Anti-Trump mayor of Portland, Ore., mutters he 'can't wait' to leave office
Mayor Ted Wheeler says he's concerned those in attendance could 'peddle a message of hatred'
Being mayor of Portland, Ore., may have gotten to Ted Wheeler.
On Thursday, after finishing a speech at the Oregon Health Forum in which he was heckled, Wheeler mumbled, “I can’t wait for the next 24 months to be over,” indicating he may not seek re-election, the Oregonian reported.
"If you know me, you know I mutter quite a bit,” Wheeler said in a statement issued later in the day. “Not one of my most redeeming qualities. I will make a decision next year with my family if I am running for re-election."
"If you know me, you know I mutter quite a bit. Not one of my most redeeming qualities. I will make a decision next year with my family if I am running for re-election."— Ted Wheeler, mayor of Portland, Ore.
In previous media interviews, Wheeler has complained about the job, calling it “no fun.”
The comment came a day after the City Council rejected his proposal to expand his powers to regulate protests. At the same meeting, the first-term mayor criticized a half-dozen people who regularly attended the meetings and subjected Wheeler to taunts and jeers.
Last month, Wheeler faced harsh criticism from a union that represents personnel from U.S. Immigration and Customs Enforcement (ICE) regarding his handling of a 38-day protest in the city last summer by a group calling itself Occupy ICE.
The National ICE Council sent letters to state Attorney General Ellen Rosenblum and U.S. Attorney General Jeff Sessions, asking them to look into whether Wheeler committed misconduct when he directed the city's police officers to not respond to certain calls for service during the protest in front of the local ICE field office, the Oregonian reported.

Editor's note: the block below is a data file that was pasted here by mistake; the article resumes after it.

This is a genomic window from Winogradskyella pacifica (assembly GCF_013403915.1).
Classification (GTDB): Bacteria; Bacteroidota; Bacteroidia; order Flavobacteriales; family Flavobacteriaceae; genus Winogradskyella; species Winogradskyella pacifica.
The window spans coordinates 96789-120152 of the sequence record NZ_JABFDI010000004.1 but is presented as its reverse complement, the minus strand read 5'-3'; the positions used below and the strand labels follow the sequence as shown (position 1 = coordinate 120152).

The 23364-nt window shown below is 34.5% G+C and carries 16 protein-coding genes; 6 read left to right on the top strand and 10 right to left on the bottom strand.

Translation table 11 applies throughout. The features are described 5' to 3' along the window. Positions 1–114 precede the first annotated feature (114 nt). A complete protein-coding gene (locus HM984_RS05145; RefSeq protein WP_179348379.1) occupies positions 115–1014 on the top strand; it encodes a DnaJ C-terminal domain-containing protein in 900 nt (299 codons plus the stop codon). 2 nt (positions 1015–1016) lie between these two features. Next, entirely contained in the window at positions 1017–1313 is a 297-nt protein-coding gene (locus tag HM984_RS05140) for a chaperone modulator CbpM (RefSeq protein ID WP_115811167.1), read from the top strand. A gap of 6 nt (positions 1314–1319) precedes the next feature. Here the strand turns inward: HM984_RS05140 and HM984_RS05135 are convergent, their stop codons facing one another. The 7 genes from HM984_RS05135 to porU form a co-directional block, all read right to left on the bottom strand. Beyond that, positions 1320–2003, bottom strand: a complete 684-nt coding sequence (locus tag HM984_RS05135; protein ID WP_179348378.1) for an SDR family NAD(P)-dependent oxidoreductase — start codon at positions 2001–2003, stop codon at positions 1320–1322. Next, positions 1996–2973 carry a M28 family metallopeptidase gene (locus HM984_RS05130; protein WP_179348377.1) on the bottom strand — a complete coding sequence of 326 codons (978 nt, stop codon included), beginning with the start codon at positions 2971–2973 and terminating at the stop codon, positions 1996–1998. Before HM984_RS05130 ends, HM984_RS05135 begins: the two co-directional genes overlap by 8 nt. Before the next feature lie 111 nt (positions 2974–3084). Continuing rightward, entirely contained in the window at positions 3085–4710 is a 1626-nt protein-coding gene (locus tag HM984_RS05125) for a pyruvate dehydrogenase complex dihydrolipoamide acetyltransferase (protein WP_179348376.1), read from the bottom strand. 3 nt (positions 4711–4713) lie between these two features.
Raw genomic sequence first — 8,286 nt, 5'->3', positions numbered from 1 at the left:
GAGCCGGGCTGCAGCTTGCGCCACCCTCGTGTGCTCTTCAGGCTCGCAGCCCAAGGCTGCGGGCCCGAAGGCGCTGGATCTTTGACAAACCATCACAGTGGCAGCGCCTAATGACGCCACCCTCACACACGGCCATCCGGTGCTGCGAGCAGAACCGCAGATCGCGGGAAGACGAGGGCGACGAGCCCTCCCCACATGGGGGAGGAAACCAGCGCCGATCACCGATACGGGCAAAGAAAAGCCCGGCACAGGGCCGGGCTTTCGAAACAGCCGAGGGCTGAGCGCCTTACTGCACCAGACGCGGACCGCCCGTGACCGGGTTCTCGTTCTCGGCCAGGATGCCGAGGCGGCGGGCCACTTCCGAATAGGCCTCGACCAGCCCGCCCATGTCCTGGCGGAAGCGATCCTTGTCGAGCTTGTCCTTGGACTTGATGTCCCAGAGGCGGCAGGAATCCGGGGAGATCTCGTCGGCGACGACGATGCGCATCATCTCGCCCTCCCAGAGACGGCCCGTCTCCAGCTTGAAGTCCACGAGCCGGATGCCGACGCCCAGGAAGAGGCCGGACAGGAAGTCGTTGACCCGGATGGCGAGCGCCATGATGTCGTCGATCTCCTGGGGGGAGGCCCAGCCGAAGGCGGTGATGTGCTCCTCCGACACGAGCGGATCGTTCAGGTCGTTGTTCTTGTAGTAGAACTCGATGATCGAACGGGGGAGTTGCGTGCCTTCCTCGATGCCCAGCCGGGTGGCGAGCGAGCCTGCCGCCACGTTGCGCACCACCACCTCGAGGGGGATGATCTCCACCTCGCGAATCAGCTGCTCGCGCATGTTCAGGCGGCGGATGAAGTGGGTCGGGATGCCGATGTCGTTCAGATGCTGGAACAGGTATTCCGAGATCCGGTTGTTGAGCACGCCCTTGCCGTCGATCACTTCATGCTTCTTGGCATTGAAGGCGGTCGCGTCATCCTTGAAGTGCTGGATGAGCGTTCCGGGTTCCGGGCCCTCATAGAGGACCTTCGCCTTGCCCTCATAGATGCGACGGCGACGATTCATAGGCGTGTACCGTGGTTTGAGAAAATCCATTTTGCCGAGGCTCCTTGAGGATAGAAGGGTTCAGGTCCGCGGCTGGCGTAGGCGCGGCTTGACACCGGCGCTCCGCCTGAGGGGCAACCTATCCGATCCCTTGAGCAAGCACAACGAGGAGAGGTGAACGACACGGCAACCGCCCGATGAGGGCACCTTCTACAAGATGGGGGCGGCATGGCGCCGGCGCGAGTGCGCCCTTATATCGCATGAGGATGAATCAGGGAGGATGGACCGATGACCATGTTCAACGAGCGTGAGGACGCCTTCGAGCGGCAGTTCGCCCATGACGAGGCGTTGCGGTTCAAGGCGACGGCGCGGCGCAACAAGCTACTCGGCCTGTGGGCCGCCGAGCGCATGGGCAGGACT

In July, the city drew negative attention after the Occupy ICE protesters were forced to vacate their camp because they left piles of trash and debris behind.
That same month, the leader of Portland's police union slammed Wheeler for his response to the city's homelessness crisis,
"Our city has become a cesspool," Officer Daryl Turner, president of the Portland Police Association, wrote on Facebook. "Livability that once made Portland a unique and vibrant city is now replaced with human feces in businesses doorways, in our parks, and on our streets.
In August, Wheeler's handling of the Occupy ICE protests drew attention from President Trump.
"Last month, the mayor of Portland, Oregon, shamefully ordered local police to stand down, leaving federal law enforcement officers to face an angry mob of violent people," Trump said during a speech honoring Border Patrol officers.
After Trump's remarks, U.S. Sen. Bill Cassidy, R-La., called for Wheeler to resign in a resolution that took aim at anti-ICE rhetoric by some Democrats.
Wheeler responded to Trump: "We want an administration that represents us," Wheeler wrote on Facebook. "We want a president that we can be proud of."
Portland hasn’t had a mayor seek a second term since Vera Katz, whose third term ended in 2004, the Willamette Week reported.
The incident brings back memories of previous Portland mayors. Katz’s successor, Tom Potter, once declared during a City Council “I’m irrelevant” and stormed off the dais.
Fox News' Amy Lieu contributed to this story.